This week’s debut author spotlight is on Leah Crichton whose first YA book will be published next month. If you can’t wait that long — I know I couldn’t — you can read an excerpt here.
Name: Leah Crichton
Name of book: Amaranthine
Book genre: Young Adult Paranormal Fiction
Date Published: December 2010
Publisher: Parallel Worlds, an imprint of Canonbridge LLC
What is your book about? Well, the story centers around a sixteen-year old girl following a life changing car accident, her realization that too much is taken for granted and a boy who makes her see how fragile life really is.
What is the most challenging part of the writing process? For me, personally, aside from finding time, it is pushing myself to keep going when I feel like I’ve got nothing left. If I write something that doesn’t fit or doesn’t turn out like I wanted it too, it is ten times harder to get back in the right mindset to keep going.
What motivates you to write? The time I get to spend with myself. My life is constantly on the go, with a full time job, three kids, two pets, and a husband, things tend to be very busy. Writing is the one thing I do completely for myself. It gives me somewhere to escape.
Did you experience writer’s block? I sure did!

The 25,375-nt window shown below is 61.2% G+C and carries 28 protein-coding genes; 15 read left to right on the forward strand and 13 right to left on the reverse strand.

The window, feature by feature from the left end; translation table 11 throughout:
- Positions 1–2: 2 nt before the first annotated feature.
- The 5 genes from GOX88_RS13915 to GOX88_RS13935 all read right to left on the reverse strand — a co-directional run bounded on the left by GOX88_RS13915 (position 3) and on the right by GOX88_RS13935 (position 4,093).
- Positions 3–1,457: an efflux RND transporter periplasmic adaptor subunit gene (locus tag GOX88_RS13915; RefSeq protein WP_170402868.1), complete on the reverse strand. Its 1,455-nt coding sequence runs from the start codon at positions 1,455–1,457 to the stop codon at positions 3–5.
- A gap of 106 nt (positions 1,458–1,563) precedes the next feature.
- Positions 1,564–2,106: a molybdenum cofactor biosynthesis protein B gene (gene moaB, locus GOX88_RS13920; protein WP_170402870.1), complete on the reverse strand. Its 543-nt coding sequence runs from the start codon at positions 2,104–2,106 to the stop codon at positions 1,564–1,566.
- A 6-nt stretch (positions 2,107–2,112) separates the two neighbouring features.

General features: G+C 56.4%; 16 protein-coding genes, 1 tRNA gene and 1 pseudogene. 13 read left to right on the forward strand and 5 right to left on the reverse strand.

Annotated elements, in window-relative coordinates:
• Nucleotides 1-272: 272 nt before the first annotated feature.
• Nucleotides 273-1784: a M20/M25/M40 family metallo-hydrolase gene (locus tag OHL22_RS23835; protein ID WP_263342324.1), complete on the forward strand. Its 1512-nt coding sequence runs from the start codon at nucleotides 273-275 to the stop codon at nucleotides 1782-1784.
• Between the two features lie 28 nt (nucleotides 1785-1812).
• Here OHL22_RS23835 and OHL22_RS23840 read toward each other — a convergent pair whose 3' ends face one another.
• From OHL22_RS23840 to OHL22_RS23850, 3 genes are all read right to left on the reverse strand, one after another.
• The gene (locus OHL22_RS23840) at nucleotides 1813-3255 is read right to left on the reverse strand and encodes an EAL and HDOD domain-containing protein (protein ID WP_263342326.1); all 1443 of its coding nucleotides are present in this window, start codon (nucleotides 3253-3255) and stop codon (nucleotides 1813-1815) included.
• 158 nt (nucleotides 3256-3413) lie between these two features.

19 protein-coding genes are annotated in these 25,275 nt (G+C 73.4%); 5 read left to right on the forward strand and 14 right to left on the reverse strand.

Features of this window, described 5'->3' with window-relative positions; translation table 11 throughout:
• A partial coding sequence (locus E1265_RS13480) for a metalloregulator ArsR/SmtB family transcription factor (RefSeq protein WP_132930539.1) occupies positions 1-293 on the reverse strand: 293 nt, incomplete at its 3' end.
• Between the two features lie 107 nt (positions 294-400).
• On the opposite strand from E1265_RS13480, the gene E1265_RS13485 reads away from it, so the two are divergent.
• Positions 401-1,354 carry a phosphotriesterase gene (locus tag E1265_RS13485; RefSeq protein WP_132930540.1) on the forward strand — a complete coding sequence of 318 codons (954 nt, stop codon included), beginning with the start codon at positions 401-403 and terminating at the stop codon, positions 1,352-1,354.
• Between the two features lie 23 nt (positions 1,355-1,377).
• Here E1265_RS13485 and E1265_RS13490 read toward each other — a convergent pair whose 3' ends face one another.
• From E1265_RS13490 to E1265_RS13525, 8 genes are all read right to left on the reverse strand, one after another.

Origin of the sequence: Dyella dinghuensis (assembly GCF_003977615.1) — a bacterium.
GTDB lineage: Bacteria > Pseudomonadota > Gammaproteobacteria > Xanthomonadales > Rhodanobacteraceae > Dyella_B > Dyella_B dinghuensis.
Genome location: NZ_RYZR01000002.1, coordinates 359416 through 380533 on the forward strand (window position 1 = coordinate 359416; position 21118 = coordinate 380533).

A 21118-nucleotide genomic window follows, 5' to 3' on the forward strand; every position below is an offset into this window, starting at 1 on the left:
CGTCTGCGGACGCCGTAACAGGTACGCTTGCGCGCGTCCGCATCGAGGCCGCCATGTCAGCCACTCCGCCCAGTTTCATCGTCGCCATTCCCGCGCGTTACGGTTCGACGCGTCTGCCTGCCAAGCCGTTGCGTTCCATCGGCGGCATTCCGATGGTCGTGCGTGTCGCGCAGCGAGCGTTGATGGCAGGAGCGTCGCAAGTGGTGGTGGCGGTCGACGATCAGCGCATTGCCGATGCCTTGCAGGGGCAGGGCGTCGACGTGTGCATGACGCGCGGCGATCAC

How did you overcome it? I sat in front of the computer and typed anyway. I find that if I kept typing, eventually my story would come back to me. Even if I had 1,800 words repeating “the quick brown fox jumped over the fence… the quick brown fox jumped over the fence.”
How long did it take you to write this book? The bare bones version took about seven months to write but that was just to get the basic idea on paper. By the time I added actual character development and tightened the whole thing up, about a year and a half.
What was your favorite aspect of the writing process for this book? The emotional aspect. My love affair with my characters.
How difficult was it to find a publisher? To be honest, I lost count of how many rejections I got. I can’t tell you how many agents/publishers don’t bother to respond at all! I heard absolutely everything you could possibly imagine, and 99 percent of the responses were completely useless: “The writing is strong, just not for us… Please know this is a subjective business. Don’t give up.” Etc. Everything changed with one rejection I got. It was from a publisher who had a teen reading panel, and they basically included an eleven-page critique of things that needed to be fixed and suggestions. I took it to heart and rewrote the entire thing, tightened it up again and sent it out. The second go-round paid off.
What is the biggest misconception about writing a book? That anyone can do it. There’s a certain dedication to it you must have. You have to love it. Then take that love and times it by a thousand, and love it even more than that because if you don’t, it’s too easy to just say to yourself. “Oh well, maybe next year.”
Do you plan to do this again? I’m working on my second novel now. (Not related to the first).
Oprah has famously said that there is no such thing as luck, without preparation and a moment of opportunity. Would you agree or disagree with regard to your own success as a writer? I would have to agree. It’s not like someone stumbled upon my book and asked to publish it. It took work, dedication on my part and the right person at the right time to see potential.